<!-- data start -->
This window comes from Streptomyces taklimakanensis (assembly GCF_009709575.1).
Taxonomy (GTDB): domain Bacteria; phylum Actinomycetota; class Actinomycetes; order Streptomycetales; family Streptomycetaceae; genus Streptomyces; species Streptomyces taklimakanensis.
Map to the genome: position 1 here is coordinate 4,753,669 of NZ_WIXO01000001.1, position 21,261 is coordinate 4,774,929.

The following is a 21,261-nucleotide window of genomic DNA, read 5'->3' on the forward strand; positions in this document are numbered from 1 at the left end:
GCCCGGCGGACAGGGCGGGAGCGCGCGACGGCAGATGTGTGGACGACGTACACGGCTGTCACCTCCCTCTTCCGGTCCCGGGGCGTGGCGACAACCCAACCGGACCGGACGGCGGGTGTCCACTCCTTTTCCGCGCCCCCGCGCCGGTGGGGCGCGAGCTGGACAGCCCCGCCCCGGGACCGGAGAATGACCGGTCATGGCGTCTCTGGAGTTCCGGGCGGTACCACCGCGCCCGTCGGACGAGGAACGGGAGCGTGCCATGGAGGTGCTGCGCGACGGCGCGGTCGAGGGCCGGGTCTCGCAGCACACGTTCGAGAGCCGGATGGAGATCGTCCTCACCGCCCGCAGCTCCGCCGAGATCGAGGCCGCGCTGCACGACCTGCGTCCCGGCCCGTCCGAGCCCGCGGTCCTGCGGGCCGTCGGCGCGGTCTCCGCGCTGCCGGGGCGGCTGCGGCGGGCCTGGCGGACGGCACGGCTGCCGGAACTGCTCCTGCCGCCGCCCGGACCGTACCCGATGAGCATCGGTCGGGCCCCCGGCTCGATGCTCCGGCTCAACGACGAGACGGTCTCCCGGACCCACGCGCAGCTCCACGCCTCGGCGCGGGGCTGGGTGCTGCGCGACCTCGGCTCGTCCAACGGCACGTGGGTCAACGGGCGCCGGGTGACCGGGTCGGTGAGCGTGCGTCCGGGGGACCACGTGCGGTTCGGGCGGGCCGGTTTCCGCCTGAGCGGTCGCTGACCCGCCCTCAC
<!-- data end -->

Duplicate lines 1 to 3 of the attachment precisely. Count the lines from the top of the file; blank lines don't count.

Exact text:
This window comes from Streptomyces taklimakanensis (assembly GCF_009709575.1).
Taxonomy (GTDB): domain Bacteria; phylum Actinomycetota; class Actinomycetes; order Streptomycetales; family Streptomycetaceae; genus Streptomyces; species Streptomyces taklimakanensis.
Map to the genome: position 1 here is coordinate 4,753,669 of NZ_WIXO01000001.1, position 21,261 is coordinate 4,774,929.